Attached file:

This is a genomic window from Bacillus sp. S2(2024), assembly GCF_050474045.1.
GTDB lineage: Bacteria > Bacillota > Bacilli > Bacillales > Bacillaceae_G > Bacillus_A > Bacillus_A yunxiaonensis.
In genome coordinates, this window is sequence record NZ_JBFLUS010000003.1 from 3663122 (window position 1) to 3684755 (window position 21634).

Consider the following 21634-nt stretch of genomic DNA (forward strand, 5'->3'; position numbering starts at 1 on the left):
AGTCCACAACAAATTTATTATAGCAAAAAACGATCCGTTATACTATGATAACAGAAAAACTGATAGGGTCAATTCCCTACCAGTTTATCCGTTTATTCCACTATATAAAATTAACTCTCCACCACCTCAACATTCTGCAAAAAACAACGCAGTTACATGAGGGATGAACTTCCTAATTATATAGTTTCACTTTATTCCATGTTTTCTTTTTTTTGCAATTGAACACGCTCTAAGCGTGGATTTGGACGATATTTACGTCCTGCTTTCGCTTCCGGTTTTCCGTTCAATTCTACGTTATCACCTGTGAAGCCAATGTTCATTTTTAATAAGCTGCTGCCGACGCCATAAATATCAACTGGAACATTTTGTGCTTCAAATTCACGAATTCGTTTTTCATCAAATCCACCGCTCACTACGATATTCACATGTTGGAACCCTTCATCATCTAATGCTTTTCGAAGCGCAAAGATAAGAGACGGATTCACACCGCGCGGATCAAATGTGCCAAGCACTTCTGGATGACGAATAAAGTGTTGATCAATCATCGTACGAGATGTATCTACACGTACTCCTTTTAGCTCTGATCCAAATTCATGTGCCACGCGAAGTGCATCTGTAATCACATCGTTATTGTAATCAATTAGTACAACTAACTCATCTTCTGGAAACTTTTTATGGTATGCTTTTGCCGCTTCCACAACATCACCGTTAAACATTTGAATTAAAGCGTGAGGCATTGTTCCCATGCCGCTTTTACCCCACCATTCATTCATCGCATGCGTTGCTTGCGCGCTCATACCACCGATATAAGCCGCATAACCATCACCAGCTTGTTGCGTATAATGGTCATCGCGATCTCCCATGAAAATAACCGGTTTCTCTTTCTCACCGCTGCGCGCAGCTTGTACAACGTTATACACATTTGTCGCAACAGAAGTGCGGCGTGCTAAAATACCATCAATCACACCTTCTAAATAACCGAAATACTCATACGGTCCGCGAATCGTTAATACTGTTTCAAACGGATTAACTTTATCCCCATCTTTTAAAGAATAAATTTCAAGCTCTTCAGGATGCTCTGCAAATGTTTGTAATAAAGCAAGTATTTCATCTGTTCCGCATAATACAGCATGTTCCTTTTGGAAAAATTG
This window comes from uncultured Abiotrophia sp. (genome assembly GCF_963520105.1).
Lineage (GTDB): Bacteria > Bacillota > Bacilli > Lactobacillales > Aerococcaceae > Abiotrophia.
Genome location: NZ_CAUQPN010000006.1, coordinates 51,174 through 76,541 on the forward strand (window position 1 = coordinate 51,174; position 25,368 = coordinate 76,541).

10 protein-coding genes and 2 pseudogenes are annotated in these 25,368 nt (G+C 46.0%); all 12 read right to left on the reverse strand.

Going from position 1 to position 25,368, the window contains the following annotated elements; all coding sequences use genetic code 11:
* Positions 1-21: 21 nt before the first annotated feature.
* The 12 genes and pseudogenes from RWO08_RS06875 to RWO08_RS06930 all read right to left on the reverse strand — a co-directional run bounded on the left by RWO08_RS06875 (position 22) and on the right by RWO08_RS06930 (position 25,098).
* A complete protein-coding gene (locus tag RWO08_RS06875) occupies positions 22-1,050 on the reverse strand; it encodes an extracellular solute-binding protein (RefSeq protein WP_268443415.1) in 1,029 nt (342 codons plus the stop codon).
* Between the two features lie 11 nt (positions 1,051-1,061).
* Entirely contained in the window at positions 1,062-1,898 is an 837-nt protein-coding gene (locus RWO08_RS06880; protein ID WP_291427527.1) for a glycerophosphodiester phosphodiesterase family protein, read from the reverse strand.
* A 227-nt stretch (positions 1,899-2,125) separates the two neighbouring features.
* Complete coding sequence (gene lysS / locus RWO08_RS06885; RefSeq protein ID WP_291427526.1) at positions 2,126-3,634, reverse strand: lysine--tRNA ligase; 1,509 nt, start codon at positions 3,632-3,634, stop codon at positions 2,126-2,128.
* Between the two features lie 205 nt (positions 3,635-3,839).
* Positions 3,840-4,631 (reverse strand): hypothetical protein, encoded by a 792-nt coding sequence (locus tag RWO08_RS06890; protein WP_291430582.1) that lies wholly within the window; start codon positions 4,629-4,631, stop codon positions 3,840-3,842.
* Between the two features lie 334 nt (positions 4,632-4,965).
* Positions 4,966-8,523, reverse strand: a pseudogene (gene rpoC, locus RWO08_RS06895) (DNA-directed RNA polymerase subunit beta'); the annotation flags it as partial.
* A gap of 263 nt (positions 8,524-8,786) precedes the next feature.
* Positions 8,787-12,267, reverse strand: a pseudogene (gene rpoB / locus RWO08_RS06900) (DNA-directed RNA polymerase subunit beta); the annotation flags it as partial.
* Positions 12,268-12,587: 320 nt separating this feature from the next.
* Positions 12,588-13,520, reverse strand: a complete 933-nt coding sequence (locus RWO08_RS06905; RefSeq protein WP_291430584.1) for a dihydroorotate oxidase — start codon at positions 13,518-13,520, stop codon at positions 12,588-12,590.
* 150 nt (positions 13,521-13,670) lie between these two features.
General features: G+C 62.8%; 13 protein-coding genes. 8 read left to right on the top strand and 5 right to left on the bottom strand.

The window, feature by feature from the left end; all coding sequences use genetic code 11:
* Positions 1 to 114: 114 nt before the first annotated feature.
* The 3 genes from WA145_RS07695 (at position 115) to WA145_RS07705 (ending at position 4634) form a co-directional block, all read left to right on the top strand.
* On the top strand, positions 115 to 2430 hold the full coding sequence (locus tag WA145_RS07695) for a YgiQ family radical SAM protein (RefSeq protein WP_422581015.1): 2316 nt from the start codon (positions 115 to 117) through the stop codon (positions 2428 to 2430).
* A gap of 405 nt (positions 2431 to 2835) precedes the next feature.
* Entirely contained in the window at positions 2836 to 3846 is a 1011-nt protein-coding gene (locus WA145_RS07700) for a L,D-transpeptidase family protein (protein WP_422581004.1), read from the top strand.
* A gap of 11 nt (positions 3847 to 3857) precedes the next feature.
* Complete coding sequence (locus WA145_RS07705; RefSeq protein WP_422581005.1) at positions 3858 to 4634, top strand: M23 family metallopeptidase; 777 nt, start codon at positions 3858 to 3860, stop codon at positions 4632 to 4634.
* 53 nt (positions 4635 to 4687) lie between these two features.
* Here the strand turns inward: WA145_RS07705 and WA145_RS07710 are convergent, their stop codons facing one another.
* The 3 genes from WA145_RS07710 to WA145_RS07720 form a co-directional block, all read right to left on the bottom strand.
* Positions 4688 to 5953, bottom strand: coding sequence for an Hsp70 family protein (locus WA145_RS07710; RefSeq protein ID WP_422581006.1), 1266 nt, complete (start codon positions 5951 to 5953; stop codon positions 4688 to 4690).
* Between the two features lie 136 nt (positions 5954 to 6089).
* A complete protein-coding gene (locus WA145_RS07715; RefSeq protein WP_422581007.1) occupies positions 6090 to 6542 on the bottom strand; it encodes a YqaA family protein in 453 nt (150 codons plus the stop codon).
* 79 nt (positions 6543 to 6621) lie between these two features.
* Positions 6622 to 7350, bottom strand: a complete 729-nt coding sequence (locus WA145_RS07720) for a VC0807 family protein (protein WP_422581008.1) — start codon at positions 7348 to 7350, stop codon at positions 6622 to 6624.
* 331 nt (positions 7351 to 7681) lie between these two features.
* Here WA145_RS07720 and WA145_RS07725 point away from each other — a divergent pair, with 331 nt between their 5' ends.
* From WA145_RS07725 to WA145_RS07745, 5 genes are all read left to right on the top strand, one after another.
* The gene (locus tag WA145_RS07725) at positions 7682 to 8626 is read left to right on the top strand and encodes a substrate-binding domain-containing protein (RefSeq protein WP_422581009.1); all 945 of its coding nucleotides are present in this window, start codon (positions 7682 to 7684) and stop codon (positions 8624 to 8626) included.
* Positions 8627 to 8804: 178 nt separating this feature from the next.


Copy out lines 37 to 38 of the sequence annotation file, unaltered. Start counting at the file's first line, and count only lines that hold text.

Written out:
* Here the strand turns inward: WA145_RS07705 and WA145_RS07710 are convergent, their stop codons facing one another.
* The 3 genes from WA145_RS07710 to WA145_RS07720 form a co-directional block, all read right to left on the bottom strand.